Senate GOP, Dems agree on new sanctions on Russia

I believe that this process is not orchestrated [by US President Donald] Trump. "But we haven't passed a bill", he told reporters. The review language would be structured "much like we did in other places", such as the 2015 legislation that required former President Barack Obama to submit his administration's nuclear pact with Iran to Congress, Corker said. Third, banning the USA administration to withdraw any sanctions against Russian Federation without the approval of the Congress.

Codify and strengthen existing sanctions contained in executive orders on Russia, including the sanctions impact on certain Russian energy projects and on debt financing in key economic sectors.

Senate Majority Leader Mitch McConnell has said the Senate will hold a vote to add the amendment to an Iran sanctions bill, S. 722, being debated this week. This bill will be put to the vote this week.

Sen. Ben Cardin, the top Democrat on foreign relations, expressed confidence Monday that Trump would sign off on it.

"We hope that by tonight we might be able to have an agreement on an amendment".

"We're going continue to call them out as we need to".

A spokesman for Cardin didn't immediately respond to a request for comment on Corker's comments.

The Senate foreign relations committee's chairman Senator Bob Corker had initially shown an unwillingness to handle a bill on Russian Federation sanctions in his committee. Lawmakers have been tightlipped about the details of their negotiations, which have sparked a frenzy of meetings around Capitol Hill.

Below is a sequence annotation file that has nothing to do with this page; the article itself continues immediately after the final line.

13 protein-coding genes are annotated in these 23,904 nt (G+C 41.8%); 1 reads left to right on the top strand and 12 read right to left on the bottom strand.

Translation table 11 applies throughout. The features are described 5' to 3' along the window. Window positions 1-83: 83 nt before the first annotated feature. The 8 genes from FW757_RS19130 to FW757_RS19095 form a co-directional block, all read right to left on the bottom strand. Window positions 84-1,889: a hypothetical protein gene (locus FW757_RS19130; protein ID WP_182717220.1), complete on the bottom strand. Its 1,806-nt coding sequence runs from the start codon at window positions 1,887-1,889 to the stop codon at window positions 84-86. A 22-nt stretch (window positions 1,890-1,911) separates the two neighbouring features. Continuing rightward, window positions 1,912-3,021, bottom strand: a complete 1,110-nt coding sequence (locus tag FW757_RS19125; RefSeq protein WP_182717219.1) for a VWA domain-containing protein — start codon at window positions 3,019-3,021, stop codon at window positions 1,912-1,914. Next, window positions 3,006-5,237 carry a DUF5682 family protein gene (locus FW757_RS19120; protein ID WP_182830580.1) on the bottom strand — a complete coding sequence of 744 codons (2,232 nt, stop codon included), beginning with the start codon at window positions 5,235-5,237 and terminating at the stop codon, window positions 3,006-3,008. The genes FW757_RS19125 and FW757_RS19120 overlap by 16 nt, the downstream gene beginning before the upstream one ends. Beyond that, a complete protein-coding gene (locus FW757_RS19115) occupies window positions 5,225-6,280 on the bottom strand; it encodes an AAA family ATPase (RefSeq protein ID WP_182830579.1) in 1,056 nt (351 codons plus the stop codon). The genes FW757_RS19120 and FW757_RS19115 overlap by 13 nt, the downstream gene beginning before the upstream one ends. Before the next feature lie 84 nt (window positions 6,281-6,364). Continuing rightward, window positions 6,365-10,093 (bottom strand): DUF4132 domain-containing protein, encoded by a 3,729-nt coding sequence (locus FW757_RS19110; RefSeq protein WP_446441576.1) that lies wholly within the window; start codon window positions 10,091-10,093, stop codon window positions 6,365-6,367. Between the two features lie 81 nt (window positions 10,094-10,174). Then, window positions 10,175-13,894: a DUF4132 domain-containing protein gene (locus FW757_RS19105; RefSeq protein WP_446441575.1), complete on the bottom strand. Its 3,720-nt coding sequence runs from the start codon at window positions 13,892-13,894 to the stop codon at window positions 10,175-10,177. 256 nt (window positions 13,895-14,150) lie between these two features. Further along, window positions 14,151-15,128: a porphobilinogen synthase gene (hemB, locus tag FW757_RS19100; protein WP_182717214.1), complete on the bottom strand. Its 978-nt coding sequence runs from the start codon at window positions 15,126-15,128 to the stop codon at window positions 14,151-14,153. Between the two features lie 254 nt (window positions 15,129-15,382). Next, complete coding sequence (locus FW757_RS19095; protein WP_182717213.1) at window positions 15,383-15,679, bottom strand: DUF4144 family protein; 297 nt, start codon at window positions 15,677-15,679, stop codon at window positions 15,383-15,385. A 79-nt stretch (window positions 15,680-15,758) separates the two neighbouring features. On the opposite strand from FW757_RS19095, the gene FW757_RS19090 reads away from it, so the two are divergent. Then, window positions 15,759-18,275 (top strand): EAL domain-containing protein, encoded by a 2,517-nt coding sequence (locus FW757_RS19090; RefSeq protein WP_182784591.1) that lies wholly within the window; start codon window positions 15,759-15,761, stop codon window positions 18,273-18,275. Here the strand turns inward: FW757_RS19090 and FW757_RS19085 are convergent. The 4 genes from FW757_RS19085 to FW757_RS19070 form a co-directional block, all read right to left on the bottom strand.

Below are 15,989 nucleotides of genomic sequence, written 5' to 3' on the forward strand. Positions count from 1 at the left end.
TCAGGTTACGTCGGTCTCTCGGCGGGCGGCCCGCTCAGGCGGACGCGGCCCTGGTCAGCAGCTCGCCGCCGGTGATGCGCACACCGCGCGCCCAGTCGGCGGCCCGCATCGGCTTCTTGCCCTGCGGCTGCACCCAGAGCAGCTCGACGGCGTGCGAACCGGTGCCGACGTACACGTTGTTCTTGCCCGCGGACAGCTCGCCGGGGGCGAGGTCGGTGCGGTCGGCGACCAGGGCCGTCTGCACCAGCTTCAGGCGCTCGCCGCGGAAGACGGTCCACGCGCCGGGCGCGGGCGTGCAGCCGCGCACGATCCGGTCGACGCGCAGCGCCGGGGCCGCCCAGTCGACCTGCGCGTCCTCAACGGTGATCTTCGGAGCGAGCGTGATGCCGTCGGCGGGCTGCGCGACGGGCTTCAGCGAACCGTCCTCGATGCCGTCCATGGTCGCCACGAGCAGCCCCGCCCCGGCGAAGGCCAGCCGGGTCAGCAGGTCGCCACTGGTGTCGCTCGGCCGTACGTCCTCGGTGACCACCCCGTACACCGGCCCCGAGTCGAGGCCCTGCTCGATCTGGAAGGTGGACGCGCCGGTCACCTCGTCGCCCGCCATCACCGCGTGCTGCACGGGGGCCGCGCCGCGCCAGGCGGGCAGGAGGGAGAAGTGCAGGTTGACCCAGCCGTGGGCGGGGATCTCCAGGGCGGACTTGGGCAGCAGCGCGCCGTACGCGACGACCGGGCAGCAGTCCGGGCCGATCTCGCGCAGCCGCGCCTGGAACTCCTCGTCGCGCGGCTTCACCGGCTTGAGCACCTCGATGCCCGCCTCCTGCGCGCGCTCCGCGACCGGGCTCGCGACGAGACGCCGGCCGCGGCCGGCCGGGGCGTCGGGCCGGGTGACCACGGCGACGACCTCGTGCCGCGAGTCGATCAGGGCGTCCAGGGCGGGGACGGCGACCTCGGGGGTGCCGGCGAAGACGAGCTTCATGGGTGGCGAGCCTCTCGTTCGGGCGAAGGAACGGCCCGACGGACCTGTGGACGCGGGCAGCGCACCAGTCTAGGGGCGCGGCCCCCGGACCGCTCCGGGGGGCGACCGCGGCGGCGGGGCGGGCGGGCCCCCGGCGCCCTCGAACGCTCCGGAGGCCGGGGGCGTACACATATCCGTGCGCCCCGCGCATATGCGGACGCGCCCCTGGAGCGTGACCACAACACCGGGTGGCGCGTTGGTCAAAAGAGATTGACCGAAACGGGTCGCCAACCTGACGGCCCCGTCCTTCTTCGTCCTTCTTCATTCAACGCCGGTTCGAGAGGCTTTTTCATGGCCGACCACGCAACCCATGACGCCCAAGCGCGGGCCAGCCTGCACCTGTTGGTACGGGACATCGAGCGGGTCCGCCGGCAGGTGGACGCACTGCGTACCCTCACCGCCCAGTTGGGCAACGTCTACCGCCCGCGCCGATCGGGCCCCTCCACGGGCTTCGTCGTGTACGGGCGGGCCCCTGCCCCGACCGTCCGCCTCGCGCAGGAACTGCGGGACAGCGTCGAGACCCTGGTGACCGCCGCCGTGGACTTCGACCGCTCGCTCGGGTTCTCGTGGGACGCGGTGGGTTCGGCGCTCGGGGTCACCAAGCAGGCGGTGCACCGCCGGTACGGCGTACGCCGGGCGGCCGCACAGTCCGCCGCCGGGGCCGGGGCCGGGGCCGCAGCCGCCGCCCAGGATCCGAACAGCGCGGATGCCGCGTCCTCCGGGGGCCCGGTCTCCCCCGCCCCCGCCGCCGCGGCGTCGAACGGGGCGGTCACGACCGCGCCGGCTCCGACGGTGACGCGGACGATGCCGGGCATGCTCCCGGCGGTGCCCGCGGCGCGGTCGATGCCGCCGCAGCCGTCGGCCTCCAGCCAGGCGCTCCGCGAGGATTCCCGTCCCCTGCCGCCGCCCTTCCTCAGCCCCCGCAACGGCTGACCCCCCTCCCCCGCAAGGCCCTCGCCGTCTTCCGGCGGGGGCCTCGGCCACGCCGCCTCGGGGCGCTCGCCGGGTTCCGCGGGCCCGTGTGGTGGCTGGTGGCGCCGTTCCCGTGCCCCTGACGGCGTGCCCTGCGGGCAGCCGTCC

The bipartisan amendment would also put existing sanctions imposed by presidential order into law while giving Congress the power to review, and potentially block, any effort by the White House to ease existing sanctions on Russian Federation.

The U.S. instituted sanctions against Russian Federation during the crisis over the Crimean peninsula in 2014, mostly aimed at crippling Russia's energy sector. Schumer (D-N.Y.), the Foreign Relations Committee's ranking Democrat, Benjamin L. Cardin (Md.), Banking Committee ranking Democrat Sherrod Brown (Ohio) and vocal Russian Federation critics John McCain (R-Ariz.) and Lindsey O. Graham (R-S.C.) were also involved in various stages of the discussion. John McCain (R-Ariz.).

On Monday, Senate leaders reached a consensus to roll out more sanctions on #Russia and make it very tough for the President to override.

The legislation is backed by both Republicans and Democrats, and is expected to easily pass the Senate.

Schumer reiterated his desire for a deal in a floor speech Monday, saying "Democrats feel strongly that Russian Federation sanctions should move alongside Iran sanctions, and we're prepared to do what we can to make sure that we get a vote on a good amendment - hopefully a bipartisan one".

Senators introduced a provision on June 12 meant to punish Moscow for its alleged meddling in the 2016 election, its annexation of Ukraine's Crimea and its support for the government of Syria.